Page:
Groups I would consider joining…

After some thought on the subject, here are some organizations I think I would consider becoming a member of at some point in my life, preferably after a long period of study of the occult and reading everything I want to read.

I want to stress first that the reasons I have for joining a group are entirely pragmatic. I think it might be easier to become a member of a group of like-minded people and a structure and achieve my goals through them. Would I be bound those groups? That depends on if they suit me consistently. Would I stay a member of those groups after having achieved my goals through them? It is yet to be seen, but if I do then maybe it’s at that point that I might start my own group one day. But anyways, let’s get on with it.


The Greater Church of Lucifer

The Greater Church of Lucifer is an organization that promotes what it refers to as Luciferian philosophy, which is based around what is referred to as the 11 Luciferian Points of Power – the full doctrine is laid in a short book titled Wisdom of Eosphoros, which I highly recommend. It is lead by Jeremy Crow, Michael W. Ford and Hope Marie Ford; Jacob No was formerly among the group’s leaders but left citing apparent personal pressures. This church, of sorts, is for those who wish to illuminate the Black Flame, the flame of individual divinity and awakening. Those who Luciferian philosophy follow desire self-excellence, build knowledge and power of the self to fulfill desires in life and attain a sort of apotheosis and mastery in both the material and spiritual realms. They have no particular stance on the atheism vs theism debate, and membership is basically open to Luciferians of any disposition regarding theism or atheism. There is a certain emphasis on balance in the Luciferian teachings – namely the balance of light and darkness, of carnal and base instincts and intelligent and spiritual consciousness. There is something about their particular teachings that appeals to me, including the emphasis on balance. In my life, I have come to be kind of big into balance at least as a theme, and balance is a theme I have kind of noticed play out in recent times regarding culture wars and social/political conflict as I have come to understand a pendulum swinging in one direction or another. The influence from Michael W. Ford is something I have an interest as well, as I plan to follow his work.

Also, can I just say that the above image is simply fucking brilliant. There’s the main sigil which conveys the ideals of Luciferianism (as I explained in a post where I practically endorsed the Luciferian philosophy), then there’s the figure of Lucifer – who suspiciously resembles the archangel Michael – brandishing a sword and standing with shimmering rays of light behind him and then there’s the flames and embers in the background. It is a wonderful aesthetic expression of the GCOL and its ideas.


The Sect of the Horned God

The Sect of the Horned God is organization which combines atheistic and rationalistic Satanism with elements of pagan (or arguably neopagan) metaphor and symbolism. Similar to the Greater Church of Lucifer, the main goal of following the Sect’s philosophy is for the individual to cultivate the Black Flame, but the founder Thomas LeRoy also describes the main goal of the philosophy as achieving a kind of freedom so profound that even if an individual were incarcerated he/she would still be a free human being. Through doing so, the Sect hopes that the individual comes to consistently live and cultivate a life of vital existence. There are four degrees through which an individual may pass: Neophyte, Acolyte, Cenophyte and Hyperborean. All of them represent stages of the progression of the individual member. There are also five orders in the Sect that can aid the individual as they ascend the degrees and an individual can participate in them. They are the Orders of Pan, Cernunnos, Prometheus, Dionysus and finally Shiva. They correspond to the five elements (including “spirit”) and by passing through each of them the individual can learn about the Left Hand Path, critical thinking and even altered states of the self. Its philosophy is very strongly influenced by the ideas ideas of Carl Jung, Joseph Campbell, Friedrich Nietzsche and Anton LaVey, and they are definitely far closer to Anton LaVey’s original brand of Satanism than The Satanic Temple are.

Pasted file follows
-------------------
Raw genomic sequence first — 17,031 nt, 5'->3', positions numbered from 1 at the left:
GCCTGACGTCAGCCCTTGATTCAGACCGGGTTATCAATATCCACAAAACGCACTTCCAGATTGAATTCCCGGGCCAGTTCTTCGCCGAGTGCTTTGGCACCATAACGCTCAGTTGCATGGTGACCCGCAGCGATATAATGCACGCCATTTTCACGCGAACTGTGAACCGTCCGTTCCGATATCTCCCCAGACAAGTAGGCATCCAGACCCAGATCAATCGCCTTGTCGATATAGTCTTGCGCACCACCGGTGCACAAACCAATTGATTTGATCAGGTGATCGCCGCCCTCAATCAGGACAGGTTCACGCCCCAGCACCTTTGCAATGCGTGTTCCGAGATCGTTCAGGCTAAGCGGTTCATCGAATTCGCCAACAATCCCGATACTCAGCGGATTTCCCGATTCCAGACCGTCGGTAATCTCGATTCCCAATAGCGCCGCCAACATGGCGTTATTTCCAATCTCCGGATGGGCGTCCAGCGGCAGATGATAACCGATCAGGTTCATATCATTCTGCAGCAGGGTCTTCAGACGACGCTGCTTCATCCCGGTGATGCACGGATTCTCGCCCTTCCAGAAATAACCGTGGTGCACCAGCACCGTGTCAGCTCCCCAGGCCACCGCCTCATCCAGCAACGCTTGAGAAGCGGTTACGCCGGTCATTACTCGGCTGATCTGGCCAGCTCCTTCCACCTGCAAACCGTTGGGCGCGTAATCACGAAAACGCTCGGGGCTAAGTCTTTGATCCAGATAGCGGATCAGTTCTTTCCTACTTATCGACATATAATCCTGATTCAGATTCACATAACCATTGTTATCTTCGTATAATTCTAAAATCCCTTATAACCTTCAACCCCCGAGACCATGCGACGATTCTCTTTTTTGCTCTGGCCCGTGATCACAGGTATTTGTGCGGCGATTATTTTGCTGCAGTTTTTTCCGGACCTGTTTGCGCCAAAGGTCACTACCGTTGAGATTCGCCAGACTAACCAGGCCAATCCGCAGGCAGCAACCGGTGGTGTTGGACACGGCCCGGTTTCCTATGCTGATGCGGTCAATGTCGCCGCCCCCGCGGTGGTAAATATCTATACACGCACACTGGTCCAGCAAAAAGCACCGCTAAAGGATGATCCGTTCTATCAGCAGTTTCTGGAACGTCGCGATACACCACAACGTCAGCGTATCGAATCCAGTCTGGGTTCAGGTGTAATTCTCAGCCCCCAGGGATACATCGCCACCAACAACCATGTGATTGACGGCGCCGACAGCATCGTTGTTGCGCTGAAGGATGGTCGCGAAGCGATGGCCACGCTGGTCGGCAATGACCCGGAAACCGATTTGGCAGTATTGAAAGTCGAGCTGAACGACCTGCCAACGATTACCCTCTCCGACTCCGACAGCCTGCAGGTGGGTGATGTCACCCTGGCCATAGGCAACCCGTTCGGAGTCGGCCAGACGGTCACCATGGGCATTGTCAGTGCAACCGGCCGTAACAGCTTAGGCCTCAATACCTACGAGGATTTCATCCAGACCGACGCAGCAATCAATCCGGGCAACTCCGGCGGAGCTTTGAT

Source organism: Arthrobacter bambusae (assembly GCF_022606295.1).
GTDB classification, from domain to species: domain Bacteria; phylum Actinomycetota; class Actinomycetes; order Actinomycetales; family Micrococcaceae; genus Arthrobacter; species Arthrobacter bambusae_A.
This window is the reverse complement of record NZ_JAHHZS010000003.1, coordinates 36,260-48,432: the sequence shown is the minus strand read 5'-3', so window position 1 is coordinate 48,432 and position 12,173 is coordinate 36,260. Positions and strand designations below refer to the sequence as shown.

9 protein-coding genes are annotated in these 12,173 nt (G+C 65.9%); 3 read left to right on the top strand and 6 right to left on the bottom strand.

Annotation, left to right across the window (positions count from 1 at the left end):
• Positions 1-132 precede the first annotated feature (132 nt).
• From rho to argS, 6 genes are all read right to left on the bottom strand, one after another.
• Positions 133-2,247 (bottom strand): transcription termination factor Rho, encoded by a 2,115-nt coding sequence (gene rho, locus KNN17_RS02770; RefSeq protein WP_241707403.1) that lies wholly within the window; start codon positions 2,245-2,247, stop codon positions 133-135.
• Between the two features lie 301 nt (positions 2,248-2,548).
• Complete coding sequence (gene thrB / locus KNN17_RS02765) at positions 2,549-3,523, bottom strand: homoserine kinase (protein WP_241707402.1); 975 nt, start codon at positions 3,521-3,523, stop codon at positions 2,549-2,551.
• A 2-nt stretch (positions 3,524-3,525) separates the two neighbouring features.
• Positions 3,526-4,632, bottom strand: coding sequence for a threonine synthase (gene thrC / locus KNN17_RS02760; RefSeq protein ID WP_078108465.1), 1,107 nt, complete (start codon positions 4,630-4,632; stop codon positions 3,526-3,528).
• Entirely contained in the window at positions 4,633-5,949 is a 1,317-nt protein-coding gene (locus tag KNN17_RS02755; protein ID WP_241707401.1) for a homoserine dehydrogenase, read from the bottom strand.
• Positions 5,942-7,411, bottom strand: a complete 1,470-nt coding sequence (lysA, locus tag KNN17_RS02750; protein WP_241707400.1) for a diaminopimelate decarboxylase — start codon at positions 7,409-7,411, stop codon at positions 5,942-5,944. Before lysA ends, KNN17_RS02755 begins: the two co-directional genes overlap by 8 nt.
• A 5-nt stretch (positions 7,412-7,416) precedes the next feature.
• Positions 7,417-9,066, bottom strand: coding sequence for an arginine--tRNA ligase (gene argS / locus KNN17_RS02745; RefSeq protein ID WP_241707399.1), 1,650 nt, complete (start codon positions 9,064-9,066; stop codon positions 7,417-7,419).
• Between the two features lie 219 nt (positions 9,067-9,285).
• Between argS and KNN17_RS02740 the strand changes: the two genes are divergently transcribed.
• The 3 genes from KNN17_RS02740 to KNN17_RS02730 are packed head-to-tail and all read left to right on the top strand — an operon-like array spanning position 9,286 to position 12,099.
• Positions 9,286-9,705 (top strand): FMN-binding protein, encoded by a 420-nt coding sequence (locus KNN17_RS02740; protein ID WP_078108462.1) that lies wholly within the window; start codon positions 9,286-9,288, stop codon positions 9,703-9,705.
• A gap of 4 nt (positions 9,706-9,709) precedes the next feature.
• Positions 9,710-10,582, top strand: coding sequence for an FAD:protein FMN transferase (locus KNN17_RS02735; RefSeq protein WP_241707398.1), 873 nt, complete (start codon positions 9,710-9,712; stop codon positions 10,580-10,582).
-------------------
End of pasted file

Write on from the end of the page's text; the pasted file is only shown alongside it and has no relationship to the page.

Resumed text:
There is no literature attributed to the Sect, but the founder Thomas LeRoy produces video content on his channel for the Sect in order to espouse the philosophy of the Sect. Any reading material they recommend probably includes the works of the authors I already mentioned. I have watched a lot of LeRoy’s videos and I like his take on Satanism and mythology. I am also fascinated by their more rationalist take on occultism, and I think it could be useful to me.


The Temple of Set


Founded in 1975 following a major schism within the Church of Satan, the Temple of Set is the embodiment of the vision of Michael A. Aquino, for whom there are very few words to describe his intellect and character. Aquino started the organization in response to his disappointment with what he felt was the increasingly exclusively materialist teachings of Anton LaVey’s Church of Satan and his odium towards the fact that LaVey began allowing members to move up certain ranks of the Church through financial contributions, which opposed his strictly meritocratic view of how the Church should run – namely, that people should move up the ranks based on how they have grown and developed intellectually, spiritually and so forth.